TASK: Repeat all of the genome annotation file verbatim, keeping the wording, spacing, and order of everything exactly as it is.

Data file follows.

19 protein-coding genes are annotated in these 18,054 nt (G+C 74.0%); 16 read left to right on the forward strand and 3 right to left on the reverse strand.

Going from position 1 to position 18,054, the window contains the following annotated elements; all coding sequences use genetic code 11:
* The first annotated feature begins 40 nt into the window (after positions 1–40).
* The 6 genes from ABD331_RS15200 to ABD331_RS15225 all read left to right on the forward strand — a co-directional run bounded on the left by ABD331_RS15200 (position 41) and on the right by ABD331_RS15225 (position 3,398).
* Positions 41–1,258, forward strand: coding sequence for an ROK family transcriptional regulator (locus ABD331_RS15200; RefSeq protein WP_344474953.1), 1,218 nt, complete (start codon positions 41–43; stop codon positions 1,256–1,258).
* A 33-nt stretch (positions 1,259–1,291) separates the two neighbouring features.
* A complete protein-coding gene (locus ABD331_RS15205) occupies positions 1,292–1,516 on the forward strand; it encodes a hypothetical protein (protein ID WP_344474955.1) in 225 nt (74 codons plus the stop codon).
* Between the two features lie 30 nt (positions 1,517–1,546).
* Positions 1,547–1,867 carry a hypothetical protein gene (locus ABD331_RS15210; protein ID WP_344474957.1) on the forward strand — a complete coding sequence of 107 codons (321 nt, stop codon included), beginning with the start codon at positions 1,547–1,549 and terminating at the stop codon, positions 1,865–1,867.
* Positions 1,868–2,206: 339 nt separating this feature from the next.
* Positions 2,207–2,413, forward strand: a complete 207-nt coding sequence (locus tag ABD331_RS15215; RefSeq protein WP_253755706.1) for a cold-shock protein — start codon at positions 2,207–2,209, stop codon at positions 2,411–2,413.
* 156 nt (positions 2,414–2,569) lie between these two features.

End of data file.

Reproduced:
19 protein-coding genes are annotated in these 18,054 nt (G+C 74.0%); 16 read left to right on the forward strand and 3 right to left on the reverse strand.

Going from position 1 to position 18,054, the window contains the following annotated elements; all coding sequences use genetic code 11:
* The first annotated feature begins 40 nt into the window (after positions 1–40).
* The 6 genes from ABD331_RS15200 to ABD331_RS15225 all read left to right on the forward strand — a co-directional run bounded on the left by ABD331_RS15200 (position 41) and on the right by ABD331_RS15225 (position 3,398).
* Positions 41–1,258, forward strand: coding sequence for an ROK family transcriptional regulator (locus ABD331_RS15200; RefSeq protein WP_344474953.1), 1,218 nt, complete (start codon positions 41–43; stop codon positions 1,256–1,258).
* A 33-nt stretch (positions 1,259–1,291) separates the two neighbouring features.
* A complete protein-coding gene (locus ABD331_RS15205) occupies positions 1,292–1,516 on the forward strand; it encodes a hypothetical protein (protein ID WP_344474955.1) in 225 nt (74 codons plus the stop codon).
* Between the two features lie 30 nt (positions 1,517–1,546).
* Positions 1,547–1,867 carry a hypothetical protein gene (locus ABD331_RS15210; protein ID WP_344474957.1) on the forward strand — a complete coding sequence of 107 codons (321 nt, stop codon included), beginning with the start codon at positions 1,547–1,549 and terminating at the stop codon, positions 1,865–1,867.
* Positions 1,868–2,206: 339 nt separating this feature from the next.
* Positions 2,207–2,413, forward strand: a complete 207-nt coding sequence (locus tag ABD331_RS15215; RefSeq protein WP_253755706.1) for a cold-shock protein — start codon at positions 2,207–2,209, stop codon at positions 2,411–2,413.
* 156 nt (positions 2,414–2,569) lie between these two features.